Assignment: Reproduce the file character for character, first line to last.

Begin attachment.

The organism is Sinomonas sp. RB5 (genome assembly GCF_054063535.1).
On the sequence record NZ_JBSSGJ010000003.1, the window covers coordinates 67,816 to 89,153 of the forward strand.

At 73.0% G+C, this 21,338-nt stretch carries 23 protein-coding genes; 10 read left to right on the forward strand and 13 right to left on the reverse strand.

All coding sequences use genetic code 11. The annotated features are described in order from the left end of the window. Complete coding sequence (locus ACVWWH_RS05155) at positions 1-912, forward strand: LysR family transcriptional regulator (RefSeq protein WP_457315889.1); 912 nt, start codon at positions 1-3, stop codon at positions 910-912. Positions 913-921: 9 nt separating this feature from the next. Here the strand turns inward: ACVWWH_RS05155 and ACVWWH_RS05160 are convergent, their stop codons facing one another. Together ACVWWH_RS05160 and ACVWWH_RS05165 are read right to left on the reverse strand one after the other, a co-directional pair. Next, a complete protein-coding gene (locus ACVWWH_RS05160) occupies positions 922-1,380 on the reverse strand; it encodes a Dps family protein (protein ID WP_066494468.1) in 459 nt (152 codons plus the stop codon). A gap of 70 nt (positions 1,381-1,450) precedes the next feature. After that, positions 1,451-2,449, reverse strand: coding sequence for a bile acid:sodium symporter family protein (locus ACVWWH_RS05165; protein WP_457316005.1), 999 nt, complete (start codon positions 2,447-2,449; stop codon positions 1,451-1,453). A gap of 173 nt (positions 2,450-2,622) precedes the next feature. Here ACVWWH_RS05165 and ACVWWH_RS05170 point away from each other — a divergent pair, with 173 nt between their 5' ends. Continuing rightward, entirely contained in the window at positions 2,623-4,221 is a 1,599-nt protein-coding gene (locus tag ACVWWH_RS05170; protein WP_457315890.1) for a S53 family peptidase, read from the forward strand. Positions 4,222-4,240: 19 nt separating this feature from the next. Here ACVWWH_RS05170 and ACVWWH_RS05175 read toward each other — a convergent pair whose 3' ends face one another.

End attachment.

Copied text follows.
The organism is Sinomonas sp. RB5 (genome assembly GCF_054063535.1).
On the sequence record NZ_JBSSGJ010000003.1, the window covers coordinates 67,816 to 89,153 of the forward strand.

At 73.0% G+C, this 21,338-nt stretch carries 23 protein-coding genes; 10 read left to right on the forward strand and 13 right to left on the reverse strand.

All coding sequences use genetic code 11. The annotated features are described in order from the left end of the window. Complete coding sequence (locus ACVWWH_RS05155) at positions 1-912, forward strand: LysR family transcriptional regulator (RefSeq protein WP_457315889.1); 912 nt, start codon at positions 1-3, stop codon at positions 910-912. Positions 913-921: 9 nt separating this feature from the next. Here the strand turns inward: ACVWWH_RS05155 and ACVWWH_RS05160 are convergent, their stop codons facing one another. Together ACVWWH_RS05160 and ACVWWH_RS05165 are read right to left on the reverse strand one after the other, a co-directional pair. Next, a complete protein-coding gene (locus ACVWWH_RS05160) occupies positions 922-1,380 on the reverse strand; it encodes a Dps family protein (protein ID WP_066494468.1) in 459 nt (152 codons plus the stop codon). A gap of 70 nt (positions 1,381-1,450) precedes the next feature. After that, positions 1,451-2,449, reverse strand: coding sequence for a bile acid:sodium symporter family protein (locus ACVWWH_RS05165; protein WP_457316005.1), 999 nt, complete (start codon positions 2,447-2,449; stop codon positions 1,451-1,453). A gap of 173 nt (positions 2,450-2,622) precedes the next feature. Here ACVWWH_RS05165 and ACVWWH_RS05170 point away from each other — a divergent pair, with 173 nt between their 5' ends. Continuing rightward, entirely contained in the window at positions 2,623-4,221 is a 1,599-nt protein-coding gene (locus tag ACVWWH_RS05170; protein WP_457315890.1) for a S53 family peptidase, read from the forward strand. Positions 4,222-4,240: 19 nt separating this feature from the next. Here ACVWWH_RS05170 and ACVWWH_RS05175 read toward each other — a convergent pair whose 3' ends face one another.